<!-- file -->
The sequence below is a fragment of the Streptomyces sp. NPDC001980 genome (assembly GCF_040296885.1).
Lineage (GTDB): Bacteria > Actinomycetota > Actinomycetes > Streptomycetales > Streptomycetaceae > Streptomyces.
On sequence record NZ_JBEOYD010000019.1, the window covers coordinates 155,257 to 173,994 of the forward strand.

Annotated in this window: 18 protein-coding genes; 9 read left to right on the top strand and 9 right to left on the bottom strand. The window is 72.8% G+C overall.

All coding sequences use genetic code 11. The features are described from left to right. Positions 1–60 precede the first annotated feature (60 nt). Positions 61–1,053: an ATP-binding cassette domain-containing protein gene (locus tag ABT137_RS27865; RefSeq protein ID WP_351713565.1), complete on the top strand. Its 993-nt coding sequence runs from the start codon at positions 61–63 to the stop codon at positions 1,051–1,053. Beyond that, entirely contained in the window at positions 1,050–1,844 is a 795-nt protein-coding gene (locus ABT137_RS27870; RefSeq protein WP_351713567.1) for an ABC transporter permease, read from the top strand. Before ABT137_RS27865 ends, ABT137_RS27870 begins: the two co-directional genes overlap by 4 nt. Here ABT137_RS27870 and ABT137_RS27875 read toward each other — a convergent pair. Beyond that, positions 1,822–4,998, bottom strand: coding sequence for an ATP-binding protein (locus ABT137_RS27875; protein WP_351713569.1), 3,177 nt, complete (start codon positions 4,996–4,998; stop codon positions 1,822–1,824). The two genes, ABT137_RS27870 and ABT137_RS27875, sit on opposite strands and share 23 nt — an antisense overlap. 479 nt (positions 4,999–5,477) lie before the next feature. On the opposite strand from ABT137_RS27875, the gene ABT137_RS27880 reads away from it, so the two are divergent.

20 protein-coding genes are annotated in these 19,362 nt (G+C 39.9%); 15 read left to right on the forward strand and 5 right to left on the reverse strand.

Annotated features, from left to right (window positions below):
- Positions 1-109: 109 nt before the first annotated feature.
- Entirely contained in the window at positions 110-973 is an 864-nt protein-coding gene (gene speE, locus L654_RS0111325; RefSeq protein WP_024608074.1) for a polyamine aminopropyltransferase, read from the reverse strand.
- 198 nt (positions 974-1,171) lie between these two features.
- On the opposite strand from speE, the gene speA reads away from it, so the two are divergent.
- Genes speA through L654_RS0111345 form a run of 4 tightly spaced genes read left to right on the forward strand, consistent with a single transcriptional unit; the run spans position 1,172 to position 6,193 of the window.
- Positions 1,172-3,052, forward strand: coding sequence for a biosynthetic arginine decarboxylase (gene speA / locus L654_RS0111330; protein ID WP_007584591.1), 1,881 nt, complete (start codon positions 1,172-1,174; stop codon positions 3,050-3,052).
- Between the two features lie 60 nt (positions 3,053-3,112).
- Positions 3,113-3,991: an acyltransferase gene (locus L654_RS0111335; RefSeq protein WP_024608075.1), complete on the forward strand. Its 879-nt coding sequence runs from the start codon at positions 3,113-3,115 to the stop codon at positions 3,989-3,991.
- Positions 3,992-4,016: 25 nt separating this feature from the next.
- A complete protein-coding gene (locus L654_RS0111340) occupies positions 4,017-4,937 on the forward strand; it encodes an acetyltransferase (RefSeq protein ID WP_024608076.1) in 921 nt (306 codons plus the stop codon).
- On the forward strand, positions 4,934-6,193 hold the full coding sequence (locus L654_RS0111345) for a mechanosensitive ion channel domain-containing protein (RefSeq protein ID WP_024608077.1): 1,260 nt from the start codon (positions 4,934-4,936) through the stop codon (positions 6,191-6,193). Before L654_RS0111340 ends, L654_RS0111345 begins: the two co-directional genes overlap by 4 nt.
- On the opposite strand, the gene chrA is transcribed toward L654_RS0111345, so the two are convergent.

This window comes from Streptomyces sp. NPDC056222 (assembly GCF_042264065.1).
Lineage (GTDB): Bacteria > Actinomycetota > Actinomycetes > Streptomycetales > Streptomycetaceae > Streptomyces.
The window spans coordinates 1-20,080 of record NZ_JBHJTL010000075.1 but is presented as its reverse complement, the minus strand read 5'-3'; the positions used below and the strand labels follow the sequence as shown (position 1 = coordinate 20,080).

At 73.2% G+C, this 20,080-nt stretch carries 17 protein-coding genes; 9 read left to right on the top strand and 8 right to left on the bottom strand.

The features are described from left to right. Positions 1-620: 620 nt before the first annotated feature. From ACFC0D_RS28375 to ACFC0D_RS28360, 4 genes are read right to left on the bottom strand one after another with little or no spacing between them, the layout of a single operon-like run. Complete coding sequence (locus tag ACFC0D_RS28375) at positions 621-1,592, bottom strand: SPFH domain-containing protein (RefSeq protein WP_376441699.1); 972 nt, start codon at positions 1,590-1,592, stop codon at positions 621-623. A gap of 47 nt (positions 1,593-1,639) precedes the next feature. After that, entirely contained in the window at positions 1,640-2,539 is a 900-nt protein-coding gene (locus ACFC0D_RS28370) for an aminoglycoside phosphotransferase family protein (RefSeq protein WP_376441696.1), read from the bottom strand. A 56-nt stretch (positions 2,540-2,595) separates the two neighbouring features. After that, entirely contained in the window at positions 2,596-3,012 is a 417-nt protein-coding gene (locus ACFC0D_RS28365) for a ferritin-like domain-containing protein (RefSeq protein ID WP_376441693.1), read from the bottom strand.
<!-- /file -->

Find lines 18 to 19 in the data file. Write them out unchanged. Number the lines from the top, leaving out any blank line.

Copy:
- On the forward strand, positions 4,934-6,193 hold the full coding sequence (locus L654_RS0111345) for a mechanosensitive ion channel domain-containing protein (RefSeq protein ID WP_024608077.1): 1,260 nt from the start codon (positions 4,934-4,936) through the stop codon (positions 6,191-6,193). Before L654_RS0111340 ends, L654_RS0111345 begins: the two co-directional genes overlap by 4 nt.
- On the opposite strand, the gene chrA is transcribed toward L654_RS0111345, so the two are convergent.